Yearend tax strategy presents a greater challenge in 1985 than in many a year, given the opportunities -- and uncertainties -- created by deliberations on tax reform. How can the taxpayer best take advantage of this situation?
Some advisers recommend that taxpayers proceed on the basis of existing law with an awareness that major changes may be on the horizon. Others counsel structuring moves on the basis of the provisions Congress seems most likely to approve but with maximum flexibility in case they don't materialize. And, of course, there is always the standard caveat of judging investments on their economic merit rather than the tax benefits derived.
A number of changes go into effect anyway for the first time in tax year 1985, such as full indexing, less stringent record-keeping for business expenses, appraisals for charitable contributions over $5,000, etc. As a general rule, taxpayers should strive to defer income and accelerate deductions to take advantage of lower rates in 1986. This is true unless the individual is subject to the alternative minimum tax, in which case the reverse strategy is preferable.
The following suggestions were offered by financial planner Marvin R. Burt, president of Burt Associates Inc. in Bethesda; Judith Mero, a tax lawyer with Shulman Rogers Gandel Tobin & Ecker; and Anne L. Stone, a certified public accountant with Peat Marwick Mitchell & Co. They worked with 1985-86 changes and provisions already approved this fall by the House Ways and Means Committee or widely assumed to be in the works.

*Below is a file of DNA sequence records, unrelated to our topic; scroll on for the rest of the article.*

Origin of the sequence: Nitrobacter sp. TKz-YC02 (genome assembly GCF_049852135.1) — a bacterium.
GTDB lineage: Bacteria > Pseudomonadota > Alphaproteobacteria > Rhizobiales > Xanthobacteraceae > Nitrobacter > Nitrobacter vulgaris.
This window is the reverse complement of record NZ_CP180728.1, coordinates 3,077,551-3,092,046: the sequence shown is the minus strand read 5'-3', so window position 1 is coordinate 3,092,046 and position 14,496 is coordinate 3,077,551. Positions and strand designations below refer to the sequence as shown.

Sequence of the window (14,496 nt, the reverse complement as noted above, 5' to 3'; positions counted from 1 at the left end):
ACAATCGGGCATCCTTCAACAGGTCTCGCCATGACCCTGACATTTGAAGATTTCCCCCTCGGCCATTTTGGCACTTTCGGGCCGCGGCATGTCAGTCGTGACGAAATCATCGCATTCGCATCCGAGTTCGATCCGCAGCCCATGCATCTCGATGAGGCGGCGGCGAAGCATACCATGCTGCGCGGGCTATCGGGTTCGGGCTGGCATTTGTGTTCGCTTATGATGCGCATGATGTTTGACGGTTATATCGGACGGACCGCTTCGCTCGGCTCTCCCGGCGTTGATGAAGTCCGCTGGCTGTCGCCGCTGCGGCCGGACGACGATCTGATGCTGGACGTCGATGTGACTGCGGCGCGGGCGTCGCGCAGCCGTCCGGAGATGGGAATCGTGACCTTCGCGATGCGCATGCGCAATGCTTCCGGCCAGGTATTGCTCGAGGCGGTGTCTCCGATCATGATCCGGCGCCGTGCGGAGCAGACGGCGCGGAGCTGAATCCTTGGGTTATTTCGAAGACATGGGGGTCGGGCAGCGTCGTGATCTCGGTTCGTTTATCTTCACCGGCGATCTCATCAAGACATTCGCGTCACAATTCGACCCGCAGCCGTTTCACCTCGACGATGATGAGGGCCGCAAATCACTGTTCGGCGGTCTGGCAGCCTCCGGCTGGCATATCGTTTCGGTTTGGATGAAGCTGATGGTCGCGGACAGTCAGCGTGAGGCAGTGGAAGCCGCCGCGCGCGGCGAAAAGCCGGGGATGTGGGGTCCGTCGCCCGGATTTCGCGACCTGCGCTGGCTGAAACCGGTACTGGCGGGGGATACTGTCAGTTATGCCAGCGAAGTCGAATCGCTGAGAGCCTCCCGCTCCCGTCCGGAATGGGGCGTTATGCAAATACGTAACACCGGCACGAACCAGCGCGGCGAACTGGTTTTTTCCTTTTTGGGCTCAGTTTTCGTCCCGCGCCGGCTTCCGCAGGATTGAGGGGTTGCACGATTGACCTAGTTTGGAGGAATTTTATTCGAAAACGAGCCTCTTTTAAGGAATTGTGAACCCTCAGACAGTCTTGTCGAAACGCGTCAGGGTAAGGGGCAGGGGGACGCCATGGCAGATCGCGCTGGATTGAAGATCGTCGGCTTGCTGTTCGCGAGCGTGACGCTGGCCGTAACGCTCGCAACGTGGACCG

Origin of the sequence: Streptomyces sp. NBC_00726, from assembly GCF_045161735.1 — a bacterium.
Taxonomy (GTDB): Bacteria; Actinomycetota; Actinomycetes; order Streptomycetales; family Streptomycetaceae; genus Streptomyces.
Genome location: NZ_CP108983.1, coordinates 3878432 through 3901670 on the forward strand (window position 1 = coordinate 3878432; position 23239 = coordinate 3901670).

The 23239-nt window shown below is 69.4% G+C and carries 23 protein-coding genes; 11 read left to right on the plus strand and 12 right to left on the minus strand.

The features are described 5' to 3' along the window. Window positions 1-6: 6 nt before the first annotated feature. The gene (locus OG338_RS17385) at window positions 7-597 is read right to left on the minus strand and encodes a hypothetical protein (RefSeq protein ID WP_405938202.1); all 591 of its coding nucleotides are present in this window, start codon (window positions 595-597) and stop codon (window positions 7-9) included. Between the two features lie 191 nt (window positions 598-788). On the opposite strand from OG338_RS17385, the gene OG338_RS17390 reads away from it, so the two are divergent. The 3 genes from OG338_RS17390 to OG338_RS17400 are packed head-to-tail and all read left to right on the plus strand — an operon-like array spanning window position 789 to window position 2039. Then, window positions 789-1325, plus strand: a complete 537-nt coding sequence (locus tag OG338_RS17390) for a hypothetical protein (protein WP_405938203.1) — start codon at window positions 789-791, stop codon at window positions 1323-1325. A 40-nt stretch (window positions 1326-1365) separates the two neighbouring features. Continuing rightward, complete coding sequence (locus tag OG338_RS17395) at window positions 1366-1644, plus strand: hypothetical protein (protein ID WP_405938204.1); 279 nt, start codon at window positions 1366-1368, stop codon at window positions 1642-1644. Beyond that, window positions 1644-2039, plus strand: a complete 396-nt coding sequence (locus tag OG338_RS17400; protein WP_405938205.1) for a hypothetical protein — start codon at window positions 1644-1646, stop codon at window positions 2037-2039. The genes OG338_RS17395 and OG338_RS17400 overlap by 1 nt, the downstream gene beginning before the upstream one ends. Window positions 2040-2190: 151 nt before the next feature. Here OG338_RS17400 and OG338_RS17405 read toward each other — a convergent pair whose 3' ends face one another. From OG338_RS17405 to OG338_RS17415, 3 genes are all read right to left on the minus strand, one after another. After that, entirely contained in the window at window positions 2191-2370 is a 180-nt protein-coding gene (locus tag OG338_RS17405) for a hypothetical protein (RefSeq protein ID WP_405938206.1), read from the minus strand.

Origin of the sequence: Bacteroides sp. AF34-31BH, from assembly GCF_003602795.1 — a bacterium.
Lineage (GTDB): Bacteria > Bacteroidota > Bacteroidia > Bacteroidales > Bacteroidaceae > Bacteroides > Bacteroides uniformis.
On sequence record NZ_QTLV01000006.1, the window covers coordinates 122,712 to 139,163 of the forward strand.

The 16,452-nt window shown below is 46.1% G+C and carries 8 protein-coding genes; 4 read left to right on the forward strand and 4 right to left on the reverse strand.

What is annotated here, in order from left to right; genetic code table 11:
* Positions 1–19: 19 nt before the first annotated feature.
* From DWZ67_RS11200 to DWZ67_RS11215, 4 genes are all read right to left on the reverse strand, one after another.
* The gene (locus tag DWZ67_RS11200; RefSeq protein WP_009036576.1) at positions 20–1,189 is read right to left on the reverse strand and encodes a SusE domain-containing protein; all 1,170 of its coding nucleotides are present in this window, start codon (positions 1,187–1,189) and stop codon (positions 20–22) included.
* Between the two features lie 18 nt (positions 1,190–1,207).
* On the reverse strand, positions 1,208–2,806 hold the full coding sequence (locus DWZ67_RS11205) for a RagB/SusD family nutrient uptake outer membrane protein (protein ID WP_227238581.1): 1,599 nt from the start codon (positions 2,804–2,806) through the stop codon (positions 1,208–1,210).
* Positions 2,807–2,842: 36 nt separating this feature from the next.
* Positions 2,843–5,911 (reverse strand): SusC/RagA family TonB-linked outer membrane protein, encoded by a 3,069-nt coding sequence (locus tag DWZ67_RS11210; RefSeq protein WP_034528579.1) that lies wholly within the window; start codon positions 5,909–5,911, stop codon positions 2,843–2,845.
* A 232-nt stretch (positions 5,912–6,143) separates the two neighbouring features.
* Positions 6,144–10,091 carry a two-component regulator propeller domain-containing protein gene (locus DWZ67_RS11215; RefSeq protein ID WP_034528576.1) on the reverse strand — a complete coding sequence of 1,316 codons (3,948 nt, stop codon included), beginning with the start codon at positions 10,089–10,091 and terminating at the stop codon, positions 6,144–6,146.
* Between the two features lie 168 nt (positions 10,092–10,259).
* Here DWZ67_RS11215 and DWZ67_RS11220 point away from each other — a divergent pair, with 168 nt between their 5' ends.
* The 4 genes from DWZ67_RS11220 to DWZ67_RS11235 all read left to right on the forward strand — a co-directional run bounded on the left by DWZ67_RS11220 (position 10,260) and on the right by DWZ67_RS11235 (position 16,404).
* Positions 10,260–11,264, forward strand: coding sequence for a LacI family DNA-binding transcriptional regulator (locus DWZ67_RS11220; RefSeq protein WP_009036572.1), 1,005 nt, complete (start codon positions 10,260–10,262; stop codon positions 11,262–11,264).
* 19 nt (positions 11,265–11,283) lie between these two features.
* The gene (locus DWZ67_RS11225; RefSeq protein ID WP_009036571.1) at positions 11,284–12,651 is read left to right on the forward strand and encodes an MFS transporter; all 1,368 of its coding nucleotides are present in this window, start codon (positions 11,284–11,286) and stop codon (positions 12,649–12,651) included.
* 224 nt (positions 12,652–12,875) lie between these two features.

There seems to be widespread agreement that personal tax rates will go down in 1986 -- the maximum tax is expected to be 35 to 37 percent instead of 50 percent -- and that deductions will be cut back. But it cannot be emphasized too strongly that the figures given below are far from being chiseled in stone. They are the latest available and are given so that taxpayers can make tentative calculations. It is also important to remember that any of the actions discussed below should only be taken in the context of the taxpayer's complete return.
A number of opportunities involve real estate. Anyone with an inclination to move to the suburbs, where property values and taxes are generally lower, would benefit if the deduction for property, real estate, state and local income taxes is capped. One proposal would limit the deduction for real estate and state income taxes to $1,000 a year, or the amount that exceeds 5 percent of adjusted gross income.
If you plan to purchase a residence with a rental unit or an investment property, do so before the end of 1985 to take advantage of the current 19-year depreciation schedule before it is lengthened, perhaps to a proposed 30 years. It also would be smart to retain the option of prepayment without penalty so that the taxpayer can restructure the financing if necessary. This would enable a person to avoid exceeding the proposed limit on deductions for interest payments on items such as a second home, boat, cars or credit cards.
If the total interest payments for these exceed investment income by $5,000, the excess would not be deductible; thus the owner might consider refinancing the primary residence and paying off the other loans with the proceeds. There will be no limit on the deduction for mortgage interest on a principal home. Refinancing in 1985 also makes "points" paid to close a loan more valuable as a deduction.